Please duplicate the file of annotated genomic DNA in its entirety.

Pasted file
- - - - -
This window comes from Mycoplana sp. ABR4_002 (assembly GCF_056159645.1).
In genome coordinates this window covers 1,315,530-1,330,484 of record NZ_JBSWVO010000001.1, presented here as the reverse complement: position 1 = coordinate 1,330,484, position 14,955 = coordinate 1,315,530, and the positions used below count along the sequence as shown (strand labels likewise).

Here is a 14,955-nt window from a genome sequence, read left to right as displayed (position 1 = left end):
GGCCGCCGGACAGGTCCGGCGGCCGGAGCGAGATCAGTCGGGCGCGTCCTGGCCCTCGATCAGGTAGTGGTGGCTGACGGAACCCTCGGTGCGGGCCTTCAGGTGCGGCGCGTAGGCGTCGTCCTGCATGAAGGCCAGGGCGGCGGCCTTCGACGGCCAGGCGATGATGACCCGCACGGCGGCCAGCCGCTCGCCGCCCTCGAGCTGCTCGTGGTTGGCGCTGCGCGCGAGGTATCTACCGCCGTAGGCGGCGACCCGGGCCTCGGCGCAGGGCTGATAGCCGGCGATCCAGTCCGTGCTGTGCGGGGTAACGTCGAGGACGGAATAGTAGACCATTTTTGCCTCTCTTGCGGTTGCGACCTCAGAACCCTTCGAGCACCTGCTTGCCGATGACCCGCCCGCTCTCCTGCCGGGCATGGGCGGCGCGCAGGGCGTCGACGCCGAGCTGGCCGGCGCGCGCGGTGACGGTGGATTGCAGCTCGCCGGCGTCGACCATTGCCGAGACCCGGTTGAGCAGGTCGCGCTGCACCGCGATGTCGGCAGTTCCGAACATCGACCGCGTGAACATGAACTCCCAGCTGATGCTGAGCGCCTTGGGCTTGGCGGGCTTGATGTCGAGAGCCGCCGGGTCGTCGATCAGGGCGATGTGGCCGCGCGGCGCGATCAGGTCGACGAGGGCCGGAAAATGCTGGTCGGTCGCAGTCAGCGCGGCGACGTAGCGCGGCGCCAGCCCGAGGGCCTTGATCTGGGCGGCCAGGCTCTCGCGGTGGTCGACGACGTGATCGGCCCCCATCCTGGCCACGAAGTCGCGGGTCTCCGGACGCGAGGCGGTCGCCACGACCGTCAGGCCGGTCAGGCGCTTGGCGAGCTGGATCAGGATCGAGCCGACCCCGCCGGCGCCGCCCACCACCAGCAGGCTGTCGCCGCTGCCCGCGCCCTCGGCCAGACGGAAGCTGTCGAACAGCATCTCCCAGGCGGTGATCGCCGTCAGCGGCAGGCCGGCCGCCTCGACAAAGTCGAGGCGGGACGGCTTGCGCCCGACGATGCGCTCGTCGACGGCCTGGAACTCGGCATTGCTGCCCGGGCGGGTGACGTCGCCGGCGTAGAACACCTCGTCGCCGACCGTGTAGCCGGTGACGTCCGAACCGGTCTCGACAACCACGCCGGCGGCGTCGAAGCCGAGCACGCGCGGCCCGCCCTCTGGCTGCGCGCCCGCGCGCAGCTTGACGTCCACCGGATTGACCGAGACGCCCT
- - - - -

This window comes from Mycoplana sp. ABR4_002 (assembly GCF_056159645.1).
In genome coordinates this window covers 1,315,530-1,330,484 of record NZ_JBSWVO010000001.1, presented here as the reverse complement: position 1 = coordinate 1,330,484, position 14,955 = coordinate 1,315,530, and the positions used below count along the sequence as shown (strand labels likewise).

Here is a 14,955-nt window from a genome sequence, read left to right as displayed (position 1 = left end):
GGCCGCCGGACAGGTCCGGCGGCCGGAGCGAGATCAGTCGGGCGCGTCCTGGCCCTCGATCAGGTAGTGGTGGCTGACGGAACCCTCGGTGCGGGCCTTCAGGTGCGGCGCGTAGGCGTCGTCCTGCATGAAGGCCAGGGCGGCGGCCTTCGACGGCCAGGCGATGATGACCCGCACGGCGGCCAGCCGCTCGCCGCCCTCGAGCTGCTCGTGGTTGGCGCTGCGCGCGAGGTATCTACCGCCGTAGGCGGCGACCCGGGCCTCGGCGCAGGGCTGATAGCCGGCGATCCAGTCCGTGCTGTGCGGGGTAACGTCGAGGACGGAATAGTAGACCATTTTTGCCTCTCTTGCGGTTGCGACCTCAGAACCCTTCGAGCACCTGCTTGCCGATGACCCGCCCGCTCTCCTGCCGGGCATGGGCGGCGCGCAGGGCGTCGACGCCGAGCTGGCCGGCGCGCGCGGTGACGGTGGATTGCAGCTCGCCGGCGTCGACCATTGCCGAGACCCGGTTGAGCAGGTCGCGCTGCACCGCGATGTCGGCAGTTCCGAACATCGACCGCGTGAACATGAACTCCCAGCTGATGCTGAGCGCCTTGGGCTTGGCGGGCTTGATGTCGAGAGCCGCCGGGTCGTCGATCAGGGCGATGTGGCCGCGCGGCGCGATCAGGTCGACGAGGGCCGGAAAATGCTGGTCGGTCGCAGTCAGCGCGGCGACGTAGCGCGGCGCCAGCCCGAGGGCCTTGATCTGGGCGGCCAGGCTCTCGCGGTGGTCGACGACGTGATCGGCCCCCATCCTGGCCACGAAGTCGCGGGTCTCCGGACGCGAGGCGGTCGCCACGACCGTCAGGCCGGTCAGGCGCTTGGCGAGCTGGATCAGGATCGAGCCGACCCCGCCGGCGCCGCCCACCACCAGCAGGCTGTCGCCGCTGCCCGCGCCCTCGGCCAGACGGAAGCTGTCGAACAGCATCTCCCAGGCGGTGATCGCCGTCAGCGGCAGGCCGGCCGCCTCGACAAAGTCGAGGCGGGACGGCTTGCGCCCGACGATGCGCTCGTCGACGGCCTGGAACTCGGCATTGCTGCCCGGGCGGGTGACGTCGCCGGCGTAGAACACCTCGTCGCCGACCGTGTAGCCGGTGACGTCCGAACCGGTCTCGACAACCACGCCGGCGGCGTCGAAGCCGAGCACGCGCGGCCCGCCCTCTGGCTGCGCGCCCGCGCGCAGCTTGACGTCCACCGGATTGACCGAGACGCCCT